Ethiopia. In January, Ethiopia withdrew the army from
Somalia, where it entered December 2006 to crush Islamist
militia. The government felt that the Somali provisional
government now had control over the country. Just a few
months later, the Ethiopian government acknowledged that
"covert associations" had re-entered Somalia, where the
Islamists had once again taken over. However, Ethiopia said
that regular combatants would not be sent to the neighboring
country without an international mandate. A request by the
Somali government for squad support was rejected.
A harsh domestic political climate existed. At the turn
of the year, one of the opposition leaders, Birtukan
Midekssa, was sentenced to life imprisonment after being
reported to, among other things, Sweden, denied having asked
for forgiveness for her participation in the unrest
following the 2005 parliamentary elections. protested
against the prison land, but Prime Minister Meles Zenawi
explained that a pardon must be lifted if it was based on
countryaah, Ethiopia was also criticized for a law that voluntary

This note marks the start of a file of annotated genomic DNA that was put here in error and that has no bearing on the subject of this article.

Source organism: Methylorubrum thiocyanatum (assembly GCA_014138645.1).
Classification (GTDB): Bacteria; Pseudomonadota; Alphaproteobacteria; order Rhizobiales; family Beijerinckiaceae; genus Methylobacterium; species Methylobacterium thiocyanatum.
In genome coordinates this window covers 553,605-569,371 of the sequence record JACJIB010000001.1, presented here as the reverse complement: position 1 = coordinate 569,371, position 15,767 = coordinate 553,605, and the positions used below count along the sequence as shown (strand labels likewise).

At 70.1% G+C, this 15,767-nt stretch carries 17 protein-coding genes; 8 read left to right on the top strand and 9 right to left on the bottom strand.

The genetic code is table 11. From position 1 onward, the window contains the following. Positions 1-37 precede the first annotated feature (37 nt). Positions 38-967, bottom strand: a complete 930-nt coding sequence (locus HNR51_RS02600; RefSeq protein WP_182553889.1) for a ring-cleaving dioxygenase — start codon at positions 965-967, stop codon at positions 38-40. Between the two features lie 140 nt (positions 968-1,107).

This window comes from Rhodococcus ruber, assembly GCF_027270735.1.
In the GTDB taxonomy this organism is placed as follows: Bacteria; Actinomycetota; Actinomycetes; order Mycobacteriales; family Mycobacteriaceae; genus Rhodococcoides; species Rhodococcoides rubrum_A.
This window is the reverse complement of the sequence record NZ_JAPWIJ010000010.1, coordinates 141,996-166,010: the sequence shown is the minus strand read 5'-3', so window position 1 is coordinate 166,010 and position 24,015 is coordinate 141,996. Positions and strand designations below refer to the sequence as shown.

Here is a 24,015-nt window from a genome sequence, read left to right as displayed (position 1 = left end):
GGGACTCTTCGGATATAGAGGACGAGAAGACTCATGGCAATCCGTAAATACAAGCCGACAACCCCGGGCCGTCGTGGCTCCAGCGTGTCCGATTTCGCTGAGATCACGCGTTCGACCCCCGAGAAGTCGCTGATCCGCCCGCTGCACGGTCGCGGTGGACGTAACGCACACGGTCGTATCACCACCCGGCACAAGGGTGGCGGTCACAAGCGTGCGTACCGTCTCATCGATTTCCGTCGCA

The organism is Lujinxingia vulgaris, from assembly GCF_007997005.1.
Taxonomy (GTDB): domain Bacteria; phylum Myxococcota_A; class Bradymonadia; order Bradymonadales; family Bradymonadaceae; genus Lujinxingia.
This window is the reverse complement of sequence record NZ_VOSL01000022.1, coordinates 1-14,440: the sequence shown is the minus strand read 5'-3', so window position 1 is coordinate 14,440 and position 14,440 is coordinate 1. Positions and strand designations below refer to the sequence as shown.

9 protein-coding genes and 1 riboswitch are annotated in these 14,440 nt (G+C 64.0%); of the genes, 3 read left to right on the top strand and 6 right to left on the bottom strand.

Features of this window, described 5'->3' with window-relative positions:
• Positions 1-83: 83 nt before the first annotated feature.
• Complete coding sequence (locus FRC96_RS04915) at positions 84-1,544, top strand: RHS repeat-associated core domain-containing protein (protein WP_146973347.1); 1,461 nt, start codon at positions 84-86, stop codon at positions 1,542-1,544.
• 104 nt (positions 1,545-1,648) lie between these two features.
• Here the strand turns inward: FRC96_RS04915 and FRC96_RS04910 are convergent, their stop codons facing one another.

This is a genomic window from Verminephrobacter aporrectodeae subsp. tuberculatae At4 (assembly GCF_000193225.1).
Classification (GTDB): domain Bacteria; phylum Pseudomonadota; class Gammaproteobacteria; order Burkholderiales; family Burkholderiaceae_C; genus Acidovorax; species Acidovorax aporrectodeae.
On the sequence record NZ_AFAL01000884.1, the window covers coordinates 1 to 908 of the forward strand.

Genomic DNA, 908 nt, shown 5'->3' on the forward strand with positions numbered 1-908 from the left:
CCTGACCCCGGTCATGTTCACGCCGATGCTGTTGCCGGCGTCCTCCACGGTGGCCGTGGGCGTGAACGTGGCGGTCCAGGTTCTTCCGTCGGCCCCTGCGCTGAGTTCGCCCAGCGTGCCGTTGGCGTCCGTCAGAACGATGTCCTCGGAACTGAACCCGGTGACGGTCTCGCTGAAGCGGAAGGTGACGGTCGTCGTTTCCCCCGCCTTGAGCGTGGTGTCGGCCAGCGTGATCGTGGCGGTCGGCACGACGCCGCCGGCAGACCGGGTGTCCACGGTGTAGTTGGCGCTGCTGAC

organizations that are more than 10 percent financed from
abroad cannot work on human rights issues. A new
anti-terrorism law was criticized for overly sweeping
formulations. The law was feared to stifle the political
debate and lead to arbitrary arrests and unfair trials.
In April, around 30 were arrested for alleged plans to
overthrow the government. They were members of the exile
organization 7 ginbot (May 15 movement), led by the exiled
mayor of Addis Ababa, Berhanu Nega. In December, five
members of the organization were sentenced to death and 33
to life imprisonment. Ten of them had been investigated in
their absence, including the doomed Nega.
China, which is a strong support for many African regimes
with problematic relations with the Western powers, will
build two hydroelectric power plants with a capacity of over
2,000 megawatts for the equivalent of about SEK 20 billion.
They will be ready for 2014.